MedTech West researchers´ article reviewed in leading scientific journal within patient care in the prehospital setting
The article Microwave technology for detecting traumatic intracranial bleedings: Tests on phantom of subdural hematoma and numerical simulations published in October 2016 in Medical & Biological Engineering & Computing was selected for “Research Review – What current studies mean to EMS” in the scientific journal JEMS (Journal of Emergency Medical Services). JEMS is known to being the leading providers of information for the improvement of patient care in the prehospital setting.
The study was conducted by Stefan Candefjord, Johan Winges, A.A, Malik, Yinan Yu, Thomas Rylander, Tomas McKelvey, Andreas Fhager, Mikael Elam and Mikael Persson. Except for Mikael Elam, who is from the department of Clinical Neuroscience at Sahlgrenska Academy and Sahlgrenska University Hospital, all authors are from the Department of Electrical Engineering at Chalmers. Stefan Candefjord, Tomas McKelvey, Andreas Fhager, Mikael Elam and Mikael Persson are also researchers at MedTech West.
In the reviewed study, Stefan Candefjord and his colleagues simulated a subdural hematoma by putting blood in a human cranium with agar brain to evaluate if a headset equipped with microwave technology (MWT) could detect it. In addition, numerical simulations mimicking anatomical differences among patients were performed. The study showed that MWT had high sensitivity and specificity in detecting the presence of subdural hematoma.
The backgrund to the study is that trauma patients in general and high-risk individuals in particular, such as the elderly or those on anticoagulant therapy, may suffer from a subdural hematoma and present with little or no symptoms. Mortality is high for patients with subdural hematomas, and early detection and transport to a facility with neurosurgical capability has potential to increase survival. The study was part of a project with aim to improve prehospital diagnostics for road traffic injuries, a collaboration between Department of Electrical Engineering at Chalmers, SAFER Vehicle and Traffic Safety Centre at Chalmers and MedTech West.
The results were also discussed in a podcast in the Prehospital Care Research Forum (link below). I´m asking first author Stefan Candefjord, researcher at MedTech West and Chalmers, a few questions about the reviewed study:
What does the study add to the research field?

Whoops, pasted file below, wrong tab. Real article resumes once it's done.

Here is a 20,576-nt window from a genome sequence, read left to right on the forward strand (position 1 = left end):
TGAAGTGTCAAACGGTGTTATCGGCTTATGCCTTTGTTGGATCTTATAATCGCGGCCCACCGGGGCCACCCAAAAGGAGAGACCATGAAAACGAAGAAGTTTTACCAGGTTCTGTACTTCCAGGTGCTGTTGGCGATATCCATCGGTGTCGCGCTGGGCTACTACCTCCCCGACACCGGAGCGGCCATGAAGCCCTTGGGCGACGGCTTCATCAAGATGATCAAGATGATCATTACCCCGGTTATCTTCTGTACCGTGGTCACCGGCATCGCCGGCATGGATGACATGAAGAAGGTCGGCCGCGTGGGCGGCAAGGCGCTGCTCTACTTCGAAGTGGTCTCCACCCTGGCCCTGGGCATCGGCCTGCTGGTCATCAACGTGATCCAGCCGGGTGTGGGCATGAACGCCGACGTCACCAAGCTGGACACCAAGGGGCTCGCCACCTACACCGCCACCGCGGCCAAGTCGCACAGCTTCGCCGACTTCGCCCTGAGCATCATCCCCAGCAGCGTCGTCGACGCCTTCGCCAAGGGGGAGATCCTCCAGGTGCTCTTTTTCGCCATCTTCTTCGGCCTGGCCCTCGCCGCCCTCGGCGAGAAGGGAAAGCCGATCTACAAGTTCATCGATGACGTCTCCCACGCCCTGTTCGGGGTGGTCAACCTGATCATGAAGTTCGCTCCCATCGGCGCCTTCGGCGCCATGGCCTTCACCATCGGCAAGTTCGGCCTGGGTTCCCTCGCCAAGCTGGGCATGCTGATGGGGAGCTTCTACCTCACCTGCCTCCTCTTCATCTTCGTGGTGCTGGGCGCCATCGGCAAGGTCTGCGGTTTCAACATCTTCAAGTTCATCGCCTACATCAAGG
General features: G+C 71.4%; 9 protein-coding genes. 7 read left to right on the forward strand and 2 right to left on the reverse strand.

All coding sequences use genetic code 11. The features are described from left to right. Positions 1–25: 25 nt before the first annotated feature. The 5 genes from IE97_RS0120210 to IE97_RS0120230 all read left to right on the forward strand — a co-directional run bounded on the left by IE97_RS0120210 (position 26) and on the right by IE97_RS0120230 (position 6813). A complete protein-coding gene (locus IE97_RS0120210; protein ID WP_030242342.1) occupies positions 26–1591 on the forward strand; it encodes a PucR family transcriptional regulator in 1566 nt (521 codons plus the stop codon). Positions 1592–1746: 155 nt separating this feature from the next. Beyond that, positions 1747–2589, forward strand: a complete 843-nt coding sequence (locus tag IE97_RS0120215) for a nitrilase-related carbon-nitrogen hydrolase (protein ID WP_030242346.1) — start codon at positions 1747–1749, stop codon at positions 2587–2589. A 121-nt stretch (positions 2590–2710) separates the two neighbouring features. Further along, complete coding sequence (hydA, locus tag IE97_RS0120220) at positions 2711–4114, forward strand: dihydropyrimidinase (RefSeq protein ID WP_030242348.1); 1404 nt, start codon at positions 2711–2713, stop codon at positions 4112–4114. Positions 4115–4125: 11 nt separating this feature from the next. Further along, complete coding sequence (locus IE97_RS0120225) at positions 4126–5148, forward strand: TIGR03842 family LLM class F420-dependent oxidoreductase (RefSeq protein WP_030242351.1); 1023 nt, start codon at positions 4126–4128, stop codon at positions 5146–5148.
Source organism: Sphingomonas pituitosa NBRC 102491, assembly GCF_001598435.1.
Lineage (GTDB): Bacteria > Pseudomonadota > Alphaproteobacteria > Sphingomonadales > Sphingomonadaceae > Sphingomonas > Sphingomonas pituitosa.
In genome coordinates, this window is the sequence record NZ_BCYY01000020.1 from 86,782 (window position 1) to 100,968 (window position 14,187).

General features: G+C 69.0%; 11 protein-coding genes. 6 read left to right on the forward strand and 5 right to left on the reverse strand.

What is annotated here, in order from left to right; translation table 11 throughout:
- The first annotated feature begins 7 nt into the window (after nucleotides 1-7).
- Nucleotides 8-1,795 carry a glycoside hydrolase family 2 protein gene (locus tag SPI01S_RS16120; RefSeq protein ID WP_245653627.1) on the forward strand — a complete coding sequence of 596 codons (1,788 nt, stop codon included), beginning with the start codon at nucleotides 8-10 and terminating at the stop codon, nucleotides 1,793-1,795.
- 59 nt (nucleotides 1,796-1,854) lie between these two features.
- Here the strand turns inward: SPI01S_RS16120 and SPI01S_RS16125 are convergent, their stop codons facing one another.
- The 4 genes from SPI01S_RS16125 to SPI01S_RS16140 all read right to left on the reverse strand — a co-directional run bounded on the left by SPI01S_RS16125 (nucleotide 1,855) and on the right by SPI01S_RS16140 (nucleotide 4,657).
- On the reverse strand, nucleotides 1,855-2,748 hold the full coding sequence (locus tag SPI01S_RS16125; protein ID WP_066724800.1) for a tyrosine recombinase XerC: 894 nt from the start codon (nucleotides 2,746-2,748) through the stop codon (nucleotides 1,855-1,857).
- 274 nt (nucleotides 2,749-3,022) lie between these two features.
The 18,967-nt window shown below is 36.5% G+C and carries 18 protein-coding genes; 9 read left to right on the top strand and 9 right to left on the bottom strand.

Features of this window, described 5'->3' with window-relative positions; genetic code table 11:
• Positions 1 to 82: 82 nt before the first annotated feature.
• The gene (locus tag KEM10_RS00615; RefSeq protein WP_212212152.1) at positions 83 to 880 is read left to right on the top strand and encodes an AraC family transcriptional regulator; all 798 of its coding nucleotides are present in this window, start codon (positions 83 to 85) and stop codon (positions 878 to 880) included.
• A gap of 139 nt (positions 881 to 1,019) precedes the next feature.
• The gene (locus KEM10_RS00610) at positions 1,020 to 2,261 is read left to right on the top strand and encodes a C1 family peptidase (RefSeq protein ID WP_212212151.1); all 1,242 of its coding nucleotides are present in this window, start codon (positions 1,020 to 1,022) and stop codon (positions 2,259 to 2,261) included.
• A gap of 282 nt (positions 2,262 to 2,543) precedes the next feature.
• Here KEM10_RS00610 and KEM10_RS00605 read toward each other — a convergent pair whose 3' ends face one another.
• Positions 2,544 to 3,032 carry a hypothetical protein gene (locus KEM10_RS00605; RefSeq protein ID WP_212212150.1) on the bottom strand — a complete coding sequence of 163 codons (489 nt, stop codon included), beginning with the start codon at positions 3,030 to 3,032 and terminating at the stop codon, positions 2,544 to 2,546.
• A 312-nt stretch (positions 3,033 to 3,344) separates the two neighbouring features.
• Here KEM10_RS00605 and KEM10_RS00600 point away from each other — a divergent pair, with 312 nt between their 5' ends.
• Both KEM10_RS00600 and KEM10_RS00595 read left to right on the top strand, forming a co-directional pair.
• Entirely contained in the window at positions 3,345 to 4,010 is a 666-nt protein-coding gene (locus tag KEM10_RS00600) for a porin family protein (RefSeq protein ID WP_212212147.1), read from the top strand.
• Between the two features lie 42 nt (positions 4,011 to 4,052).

– It shows that microwave technology is a new diagnostic method that potentially can assist EMS in detecting intracranial bleeding in the future.
How was the study conducted?
– A human cranium was filled with phantom brain and blood to simulate a subdural hematoma, says Stefan Candefjord. A helmet outfitted with 12 microwave antennas was then used to detect the presence of the simulated hematoma. Furthermore, numerical simulations mimicking anatomical differences among patients were performed to see if different size hematomas could be detected. The MWT had high sensitivity and specificity in detecting the presence of subdural hematoma.
What does it mean that JEMS selected the article for review?
– We are enthused that one of the leading journals in prehospital care recognizes the potential of our method to assist EMS crew in detecting intracranial bleedings. We think it’s important to spread awareness of new methods for prehospital diagnosis to the EMS community, and the JEMS review and the related podcast in the Prehospital Care Research Forum are therefore very valuable.
So, what will happen next?
– Although the results are very promising, it’s too early to introduce the technology in clinical standard of care, says Stefan Candefjord. The first clinical trial was recently completed and published in Journal of Neurotrauma and follow-up clinical trials are conducted in collaboration with the manufacturer Medfield Diagnostics AB, which could lead to the development of a product that would be available for EMS crews to better assess patients with suspected hematomas and TBI.
The reviewed article:
Candefjord S, Winges J, Malik AA, et al. Microwave technology for detecting traumatic intracranial bleedings: Tests on phantom of subdural hematoma and numerical simulations. Med Biol Eng Comput, 2016. Doi: 10.1007/s11517-016-1578-6
Text: Helene Lindström